In article <email@example.com>, "Christopher J. Henrich" <firstname.lastname@example.org> writes: >In article <pChMbSKOZRuQFwemail@example.com>, Dr J R Stockton <firstname.lastname@example.org> wrote: >> In sci.math message <email@example.com>, Wed, 28 Nov 2012 21:38:34, Existential Angst <firstname.lastname@example.org> posted:
>> >So are the digits of pi random or not? >> >> The digits of pi are not random, because, unless the base is changed, >> they are the same every time and can be defined relatively briefly, even >> without assuming a definition of pi (which pi may formally lack). >> >> But any arbitrarily chosen sub-sequence of the digits of pi will, I >> believe, pass an appropriate proportion of the usual tests for >> randomness. Note that the full expansion of the digits of pi contains >> as sub-sequences of a given length all possible digit strings of that >> length, some of which will not look random to the untutored eye, such as >> yours. >> >> A real mathematician could put that more precisely. > >If the digits of a number are uniformly distributed, so that in the >(infinitely) long run 0's, 1's, 2's, etc. occur equally often, then the >number is said to be "simply normal" (in base 10).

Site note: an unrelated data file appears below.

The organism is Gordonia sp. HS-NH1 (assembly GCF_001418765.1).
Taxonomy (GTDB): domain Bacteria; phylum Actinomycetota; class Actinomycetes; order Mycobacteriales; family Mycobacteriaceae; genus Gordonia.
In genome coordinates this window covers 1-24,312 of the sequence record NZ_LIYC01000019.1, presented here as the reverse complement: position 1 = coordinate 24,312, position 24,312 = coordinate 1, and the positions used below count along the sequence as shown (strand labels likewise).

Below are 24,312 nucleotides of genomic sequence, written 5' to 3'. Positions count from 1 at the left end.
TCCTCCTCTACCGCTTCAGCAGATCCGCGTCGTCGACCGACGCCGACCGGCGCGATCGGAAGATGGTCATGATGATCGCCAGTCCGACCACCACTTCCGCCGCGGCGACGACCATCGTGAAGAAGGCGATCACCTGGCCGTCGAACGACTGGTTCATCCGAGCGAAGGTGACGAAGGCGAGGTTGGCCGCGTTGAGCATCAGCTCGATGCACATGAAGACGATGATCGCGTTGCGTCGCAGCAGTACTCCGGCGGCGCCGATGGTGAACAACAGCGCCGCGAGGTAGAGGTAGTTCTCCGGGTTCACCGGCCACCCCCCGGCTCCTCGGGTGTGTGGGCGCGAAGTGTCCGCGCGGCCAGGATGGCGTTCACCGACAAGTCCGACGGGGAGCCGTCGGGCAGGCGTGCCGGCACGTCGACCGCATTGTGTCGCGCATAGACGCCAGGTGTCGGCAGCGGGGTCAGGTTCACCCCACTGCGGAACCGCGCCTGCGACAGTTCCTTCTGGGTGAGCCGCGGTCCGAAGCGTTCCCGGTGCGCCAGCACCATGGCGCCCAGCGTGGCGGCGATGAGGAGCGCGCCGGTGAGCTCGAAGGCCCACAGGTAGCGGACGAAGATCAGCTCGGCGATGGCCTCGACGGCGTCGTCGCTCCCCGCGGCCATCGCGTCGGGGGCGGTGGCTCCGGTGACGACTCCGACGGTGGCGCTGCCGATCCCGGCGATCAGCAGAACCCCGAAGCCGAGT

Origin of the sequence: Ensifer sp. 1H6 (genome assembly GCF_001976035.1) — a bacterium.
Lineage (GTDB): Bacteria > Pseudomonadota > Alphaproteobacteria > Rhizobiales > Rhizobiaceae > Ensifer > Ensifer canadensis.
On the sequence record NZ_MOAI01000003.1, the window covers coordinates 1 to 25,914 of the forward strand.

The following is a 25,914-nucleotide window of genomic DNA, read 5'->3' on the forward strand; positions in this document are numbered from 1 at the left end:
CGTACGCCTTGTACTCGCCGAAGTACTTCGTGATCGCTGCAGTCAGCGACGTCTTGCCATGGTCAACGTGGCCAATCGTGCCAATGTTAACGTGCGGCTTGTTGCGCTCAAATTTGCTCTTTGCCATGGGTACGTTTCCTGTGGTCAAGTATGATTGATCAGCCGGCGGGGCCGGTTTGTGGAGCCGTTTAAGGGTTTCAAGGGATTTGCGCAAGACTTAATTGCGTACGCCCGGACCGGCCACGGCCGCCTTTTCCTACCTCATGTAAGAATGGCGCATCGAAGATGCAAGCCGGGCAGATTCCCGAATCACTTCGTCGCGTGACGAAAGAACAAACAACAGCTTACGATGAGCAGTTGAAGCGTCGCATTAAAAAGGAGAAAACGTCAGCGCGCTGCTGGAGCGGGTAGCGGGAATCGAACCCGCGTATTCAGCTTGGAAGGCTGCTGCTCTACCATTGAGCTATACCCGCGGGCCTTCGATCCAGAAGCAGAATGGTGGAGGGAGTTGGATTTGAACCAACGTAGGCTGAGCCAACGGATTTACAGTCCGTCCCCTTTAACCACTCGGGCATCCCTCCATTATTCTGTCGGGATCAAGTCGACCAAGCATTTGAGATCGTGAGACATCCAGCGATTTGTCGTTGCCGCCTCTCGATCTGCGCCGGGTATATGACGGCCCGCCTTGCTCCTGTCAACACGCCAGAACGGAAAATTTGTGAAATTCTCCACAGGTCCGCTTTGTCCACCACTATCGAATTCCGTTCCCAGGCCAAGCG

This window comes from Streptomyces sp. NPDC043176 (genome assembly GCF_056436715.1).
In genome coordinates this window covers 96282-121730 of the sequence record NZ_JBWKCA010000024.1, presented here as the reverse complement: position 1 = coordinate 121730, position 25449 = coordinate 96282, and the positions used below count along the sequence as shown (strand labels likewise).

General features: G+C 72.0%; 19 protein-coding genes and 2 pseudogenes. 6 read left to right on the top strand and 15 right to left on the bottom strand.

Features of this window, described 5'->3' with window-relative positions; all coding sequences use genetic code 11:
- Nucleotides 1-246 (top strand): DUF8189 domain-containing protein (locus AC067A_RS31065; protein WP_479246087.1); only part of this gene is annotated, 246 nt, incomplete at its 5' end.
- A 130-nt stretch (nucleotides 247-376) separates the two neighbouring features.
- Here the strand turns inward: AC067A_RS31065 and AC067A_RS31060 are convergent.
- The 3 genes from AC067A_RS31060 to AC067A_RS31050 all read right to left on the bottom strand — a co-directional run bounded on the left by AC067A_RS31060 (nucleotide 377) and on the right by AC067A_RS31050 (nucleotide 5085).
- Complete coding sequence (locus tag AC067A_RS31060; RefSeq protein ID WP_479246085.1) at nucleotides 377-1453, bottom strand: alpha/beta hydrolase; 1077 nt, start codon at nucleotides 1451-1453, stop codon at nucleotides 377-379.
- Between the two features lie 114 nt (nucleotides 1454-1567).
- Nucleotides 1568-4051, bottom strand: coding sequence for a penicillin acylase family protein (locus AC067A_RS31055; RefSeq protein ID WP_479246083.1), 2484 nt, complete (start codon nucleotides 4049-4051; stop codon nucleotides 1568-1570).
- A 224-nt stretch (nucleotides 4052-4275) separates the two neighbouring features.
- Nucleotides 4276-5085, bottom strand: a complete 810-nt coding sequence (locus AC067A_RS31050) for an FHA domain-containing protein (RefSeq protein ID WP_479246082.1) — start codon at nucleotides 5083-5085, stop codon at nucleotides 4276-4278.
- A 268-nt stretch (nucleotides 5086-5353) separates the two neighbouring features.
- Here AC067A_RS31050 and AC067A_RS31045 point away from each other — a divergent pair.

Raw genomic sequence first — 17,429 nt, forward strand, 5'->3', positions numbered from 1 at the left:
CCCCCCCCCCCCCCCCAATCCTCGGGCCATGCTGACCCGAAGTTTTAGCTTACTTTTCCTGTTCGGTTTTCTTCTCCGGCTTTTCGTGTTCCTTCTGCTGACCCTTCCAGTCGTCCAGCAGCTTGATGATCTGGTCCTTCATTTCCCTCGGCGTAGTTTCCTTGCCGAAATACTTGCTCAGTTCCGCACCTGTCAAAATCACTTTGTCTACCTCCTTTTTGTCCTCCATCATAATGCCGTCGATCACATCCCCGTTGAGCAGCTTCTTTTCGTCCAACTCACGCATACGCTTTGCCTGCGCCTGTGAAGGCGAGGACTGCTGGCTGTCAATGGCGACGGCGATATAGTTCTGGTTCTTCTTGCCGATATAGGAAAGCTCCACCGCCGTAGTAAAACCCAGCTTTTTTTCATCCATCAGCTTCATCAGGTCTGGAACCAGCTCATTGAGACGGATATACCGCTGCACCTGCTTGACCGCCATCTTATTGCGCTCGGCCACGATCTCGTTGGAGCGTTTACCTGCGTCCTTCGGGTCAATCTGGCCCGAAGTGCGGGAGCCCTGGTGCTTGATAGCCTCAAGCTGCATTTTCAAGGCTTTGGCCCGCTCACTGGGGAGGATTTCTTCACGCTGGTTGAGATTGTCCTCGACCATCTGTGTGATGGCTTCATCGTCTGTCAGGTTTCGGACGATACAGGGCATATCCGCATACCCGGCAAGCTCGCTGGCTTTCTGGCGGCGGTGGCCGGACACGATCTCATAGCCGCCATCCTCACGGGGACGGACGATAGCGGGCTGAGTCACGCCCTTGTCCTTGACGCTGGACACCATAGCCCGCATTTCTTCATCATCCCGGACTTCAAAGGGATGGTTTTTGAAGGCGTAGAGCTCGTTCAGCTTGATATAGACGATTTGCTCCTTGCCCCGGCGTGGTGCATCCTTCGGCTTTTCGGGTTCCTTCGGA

>Most of the irrational numbers that are interesting (such as sqrt(2) or >pi) appear to be normal.
This topic is far from what little knowledge I have, but I've heard that the only numbers proven to be normal were created for the purpose of illustrating this property -- numbers like 0.1234567891011121314...
Is my understanding correct, or have any numbers that are otherwise interesting been proven normal?
-- Michael F. Stemper #include <Standard_Disclaimer> Visualize whirled peas!